Mad Apple Circus, by Mad Apple Circus
Suggested by Alex Hamilton
I’ve never attended a music festival. They sound wretched.
First you queue up online to grab expensive passes. Then you queue up to get into a campsite. Then you queue up to buy bad food from a grubby van. Then you queue up to crap into a trough. Then you queue up to buy watered down lager. Then you stand in a field surrounded by sweaty strangers and watch a matchstick band jump up and down on a stage that’s half a mile away. Then you sleep in a tent surrounded by screaming drug-addled asshats. Then you do it all again on Day 2.
And sometimes, it’s pissing it down.
I’m an old and grumpy man, and I’m more than happy with my creature comforts and my streaming services, thank you very much. If it means I miss the odd “festival favourite” band – which is code for “not particularly popular” – then I’ll not lose any sleep.
Mad Apple Circus are a self-declared festival favourite, a Bristolian nine-piece Pop / Ska / Hip Hop ensemble with an impressive level of creativity and an infectious sound. The majority of the songs are toe-tappingly catchy, with fine brassy hooks over ska guitar. This is overlayed with cerebral and characterful rapping, alongside mo0te traditional male and female vocals that smooth the spice like a dollop of cream.
It’s an energetic album, all told, from the bouncing opener The Seed to the equally bouncing closer Reed The Fat. There’s a certain pop density to the music, a rather full sound created by the swollen lineup and instrumentation. There are a couple of more pared-down songs lurking in the centre, most notably the acoustic slacker’s anthem Not For Me and the subsequent What People Do, but these help sculpt the overall flow by adding pleasant troughs to accomplished peaks.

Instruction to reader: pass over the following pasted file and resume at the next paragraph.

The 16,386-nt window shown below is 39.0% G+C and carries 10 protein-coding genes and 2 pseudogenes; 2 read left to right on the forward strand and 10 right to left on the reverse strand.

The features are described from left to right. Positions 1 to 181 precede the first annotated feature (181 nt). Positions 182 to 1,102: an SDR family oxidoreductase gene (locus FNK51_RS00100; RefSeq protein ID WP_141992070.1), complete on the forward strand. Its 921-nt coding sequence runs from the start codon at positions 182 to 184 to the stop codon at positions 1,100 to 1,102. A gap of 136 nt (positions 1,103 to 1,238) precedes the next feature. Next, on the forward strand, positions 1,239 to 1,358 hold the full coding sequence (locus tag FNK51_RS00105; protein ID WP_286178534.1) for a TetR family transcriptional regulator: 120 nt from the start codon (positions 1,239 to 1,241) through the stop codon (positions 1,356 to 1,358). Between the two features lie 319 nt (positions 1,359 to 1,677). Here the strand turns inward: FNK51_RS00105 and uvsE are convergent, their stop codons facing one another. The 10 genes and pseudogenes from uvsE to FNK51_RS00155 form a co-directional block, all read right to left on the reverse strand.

Those peaks, though…
These songs are infectious. They’re crafted, and joyful, and intelligent, and fun. They’re also controlled, and contained, and polite. They’re neat and tidy, freshly painted and primped on the eve of a visit from The Queen. It’s all a touch too shiny.
I like this album, but I feel it’s betraying the genre somewhat by reigning itself in. It’s a tightly polished work, when one of the joys of brassy and bouncy ska is that element of chaos, that feeling that the musicians are straining at the edge, the breathless exultation that accompanies a hope that anything can and will happen. To me, ska is forever beating on the sides of the box, trying to punch holes through which they can poke tongues and blow raspberries. And sometimes they can poke more than tongues through those holes, if you catch my meaning. Mad Apple Circus seem content in the centre of the box, powering out solid songs but never once straying from their buffed and sheened core components.
But I did enjoy this. It tickled a lot of my fancies, and raised more than one genuine smile. My favourite song is Back to Basics, which I think is the best blending of the genres on offer. As for score, Mad Apple Circus get a creditable but qualified 8/10. If only they’d have brought a hurricane, they’d have hit a nine and blown my house away.